Uncover history in every corner of this charming fishing village at the end of the Great Ocean Road. The last destination on Victoria's famed Shipwreck Coast, Port Fairy boasts wide streets lined with nineteenth century cottages, great Norfolk pines and old stone churches. Join in the fun of the Port Fairy Folk Festival and buzzing local art scene, get active in the water, and see native animals in the wild, from southern right whales, seals and dolphins to wallabies, kangaroos and emus.
Along the coast
Take a walk down to the local port, one of the busiest fishing ports in Victoria, and watch as the fishermen unload their catch of crayfish and abalone. From the wharf you can head out to sea on a guided fishing trip or take a cruise out to the seal colony on Lady Julia Percy Island. Keep an eye out for breaching southern right whales off Port Fairy's coast during the winter months, when the whales come in to mate and calve.
Art and craft
Port Fairy is a town in love with the arts. Peruse the diverse array of boutiques, antique stores, and art and craft shops scattered throughout the town. Get swept up in the excitement of the Port Fairy Folk Festival, one of Australia's largest music festivals, held each year in March. Or you can relax and enjoy the fine food and wine on offer at one of the many great pubs, cafes and restaurants.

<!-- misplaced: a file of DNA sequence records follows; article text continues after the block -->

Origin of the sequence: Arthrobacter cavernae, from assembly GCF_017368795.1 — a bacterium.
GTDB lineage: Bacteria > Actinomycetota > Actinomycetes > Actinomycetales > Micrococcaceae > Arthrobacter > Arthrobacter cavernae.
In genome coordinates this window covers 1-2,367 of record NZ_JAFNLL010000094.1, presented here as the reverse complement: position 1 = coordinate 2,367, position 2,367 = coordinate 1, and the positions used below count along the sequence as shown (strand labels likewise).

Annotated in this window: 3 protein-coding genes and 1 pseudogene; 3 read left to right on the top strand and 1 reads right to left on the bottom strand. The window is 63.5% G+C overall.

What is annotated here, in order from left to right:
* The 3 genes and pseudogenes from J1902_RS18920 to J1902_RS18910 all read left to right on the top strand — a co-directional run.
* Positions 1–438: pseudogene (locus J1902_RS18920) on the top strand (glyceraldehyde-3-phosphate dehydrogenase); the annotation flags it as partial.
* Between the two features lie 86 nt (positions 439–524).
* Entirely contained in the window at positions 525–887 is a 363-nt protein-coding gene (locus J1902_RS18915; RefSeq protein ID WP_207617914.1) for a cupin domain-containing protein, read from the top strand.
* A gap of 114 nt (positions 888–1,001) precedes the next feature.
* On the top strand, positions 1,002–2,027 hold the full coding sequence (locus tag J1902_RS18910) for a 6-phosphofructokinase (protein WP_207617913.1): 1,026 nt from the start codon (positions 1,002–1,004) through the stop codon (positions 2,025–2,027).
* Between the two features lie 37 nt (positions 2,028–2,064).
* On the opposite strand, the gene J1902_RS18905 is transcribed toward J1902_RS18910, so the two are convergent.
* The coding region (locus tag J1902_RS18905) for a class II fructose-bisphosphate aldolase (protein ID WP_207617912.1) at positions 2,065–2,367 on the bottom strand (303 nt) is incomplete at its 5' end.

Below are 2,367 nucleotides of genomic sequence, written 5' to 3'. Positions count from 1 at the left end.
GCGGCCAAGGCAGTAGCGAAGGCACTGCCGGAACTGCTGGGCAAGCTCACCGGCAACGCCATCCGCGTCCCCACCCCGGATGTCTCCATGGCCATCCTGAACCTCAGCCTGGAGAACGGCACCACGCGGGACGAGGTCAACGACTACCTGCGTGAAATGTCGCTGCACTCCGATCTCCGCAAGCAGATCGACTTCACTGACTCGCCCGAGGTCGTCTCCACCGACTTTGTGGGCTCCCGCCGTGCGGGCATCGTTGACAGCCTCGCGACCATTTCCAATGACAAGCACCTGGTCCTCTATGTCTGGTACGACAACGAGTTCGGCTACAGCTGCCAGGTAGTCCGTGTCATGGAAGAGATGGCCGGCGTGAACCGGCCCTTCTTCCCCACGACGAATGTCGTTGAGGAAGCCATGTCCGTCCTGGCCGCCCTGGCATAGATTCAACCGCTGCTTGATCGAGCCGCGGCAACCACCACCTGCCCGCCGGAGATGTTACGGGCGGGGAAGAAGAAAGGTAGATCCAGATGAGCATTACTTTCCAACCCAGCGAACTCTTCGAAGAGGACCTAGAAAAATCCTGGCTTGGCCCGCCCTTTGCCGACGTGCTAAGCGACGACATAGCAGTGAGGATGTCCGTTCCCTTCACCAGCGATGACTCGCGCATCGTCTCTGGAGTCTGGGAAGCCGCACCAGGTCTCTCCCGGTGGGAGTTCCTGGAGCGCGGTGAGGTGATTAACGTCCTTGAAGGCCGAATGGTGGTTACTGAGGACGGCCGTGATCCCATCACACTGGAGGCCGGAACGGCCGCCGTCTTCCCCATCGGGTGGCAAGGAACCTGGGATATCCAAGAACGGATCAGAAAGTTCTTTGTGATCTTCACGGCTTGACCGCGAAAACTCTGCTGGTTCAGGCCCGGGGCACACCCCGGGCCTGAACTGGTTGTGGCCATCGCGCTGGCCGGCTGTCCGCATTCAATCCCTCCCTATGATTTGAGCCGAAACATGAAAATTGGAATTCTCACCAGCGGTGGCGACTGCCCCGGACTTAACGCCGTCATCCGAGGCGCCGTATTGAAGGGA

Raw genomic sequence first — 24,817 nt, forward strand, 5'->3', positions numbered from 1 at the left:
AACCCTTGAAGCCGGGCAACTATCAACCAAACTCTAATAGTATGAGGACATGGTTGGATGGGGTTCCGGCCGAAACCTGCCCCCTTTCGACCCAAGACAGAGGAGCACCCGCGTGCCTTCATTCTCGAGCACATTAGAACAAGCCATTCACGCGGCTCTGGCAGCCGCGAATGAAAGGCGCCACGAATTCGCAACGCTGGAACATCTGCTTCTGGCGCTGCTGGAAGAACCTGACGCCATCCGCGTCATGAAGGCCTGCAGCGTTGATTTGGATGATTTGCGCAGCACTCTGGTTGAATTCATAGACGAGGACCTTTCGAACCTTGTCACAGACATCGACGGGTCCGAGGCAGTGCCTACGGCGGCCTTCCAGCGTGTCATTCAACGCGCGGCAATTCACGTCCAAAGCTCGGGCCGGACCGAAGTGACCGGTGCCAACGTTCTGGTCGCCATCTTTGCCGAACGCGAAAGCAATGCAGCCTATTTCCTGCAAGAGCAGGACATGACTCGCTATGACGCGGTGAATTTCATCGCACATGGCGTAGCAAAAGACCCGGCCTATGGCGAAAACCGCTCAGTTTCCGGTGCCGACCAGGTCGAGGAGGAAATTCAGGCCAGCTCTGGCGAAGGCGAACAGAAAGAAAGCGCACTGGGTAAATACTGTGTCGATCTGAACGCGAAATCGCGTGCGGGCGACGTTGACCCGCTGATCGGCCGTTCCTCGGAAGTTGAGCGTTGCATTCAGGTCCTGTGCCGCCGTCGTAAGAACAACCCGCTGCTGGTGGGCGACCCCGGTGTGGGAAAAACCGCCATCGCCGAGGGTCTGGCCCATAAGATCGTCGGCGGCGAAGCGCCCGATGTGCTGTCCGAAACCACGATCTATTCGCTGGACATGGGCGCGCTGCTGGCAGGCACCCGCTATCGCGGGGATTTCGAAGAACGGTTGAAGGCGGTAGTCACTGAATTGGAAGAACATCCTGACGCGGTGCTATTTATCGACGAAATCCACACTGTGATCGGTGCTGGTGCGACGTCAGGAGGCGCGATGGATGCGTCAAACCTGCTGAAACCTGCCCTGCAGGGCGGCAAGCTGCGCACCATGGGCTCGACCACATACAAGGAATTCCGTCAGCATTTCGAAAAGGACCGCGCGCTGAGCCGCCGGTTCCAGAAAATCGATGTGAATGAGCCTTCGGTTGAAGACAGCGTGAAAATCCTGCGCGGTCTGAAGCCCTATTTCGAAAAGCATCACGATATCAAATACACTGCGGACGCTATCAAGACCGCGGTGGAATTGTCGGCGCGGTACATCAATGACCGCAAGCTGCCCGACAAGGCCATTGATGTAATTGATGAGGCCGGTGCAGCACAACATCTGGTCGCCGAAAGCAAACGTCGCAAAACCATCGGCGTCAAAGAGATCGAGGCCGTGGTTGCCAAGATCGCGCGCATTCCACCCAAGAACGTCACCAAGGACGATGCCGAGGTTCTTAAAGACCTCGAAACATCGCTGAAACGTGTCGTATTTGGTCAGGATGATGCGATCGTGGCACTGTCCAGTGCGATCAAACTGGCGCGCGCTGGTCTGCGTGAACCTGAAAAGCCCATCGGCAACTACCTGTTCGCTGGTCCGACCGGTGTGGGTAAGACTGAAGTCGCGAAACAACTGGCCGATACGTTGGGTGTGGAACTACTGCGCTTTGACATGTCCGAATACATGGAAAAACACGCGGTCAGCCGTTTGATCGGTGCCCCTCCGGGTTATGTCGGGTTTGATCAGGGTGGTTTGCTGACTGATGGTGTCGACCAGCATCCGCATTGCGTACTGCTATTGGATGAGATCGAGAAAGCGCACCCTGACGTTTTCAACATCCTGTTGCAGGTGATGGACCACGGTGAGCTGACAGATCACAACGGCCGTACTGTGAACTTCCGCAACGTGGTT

With many fine examples of 1800s architecture and more than 50 buildings classified by the National Trust, Port Fairy is the perfect holiday spot for history buffs. Follow one of the historic walking trails and discover charming, fully restored white-washed cottages built by whalers and seamen beside Georgian-style merchants' homes and grand public buildings. Learn about the local maritime history on the Port Fairy Maritime and Shipwreck Heritage Walk.
Things to do
See playful Australian fur seals waddle, lumber and tumble down off rocks and into the sea on a Lady Julia Percy Island or Cape Bridgewater cruise.
Discover the dramatic coastline of the Great Ocean Road region that has claimed more than 180 ships in its colourful maritime history.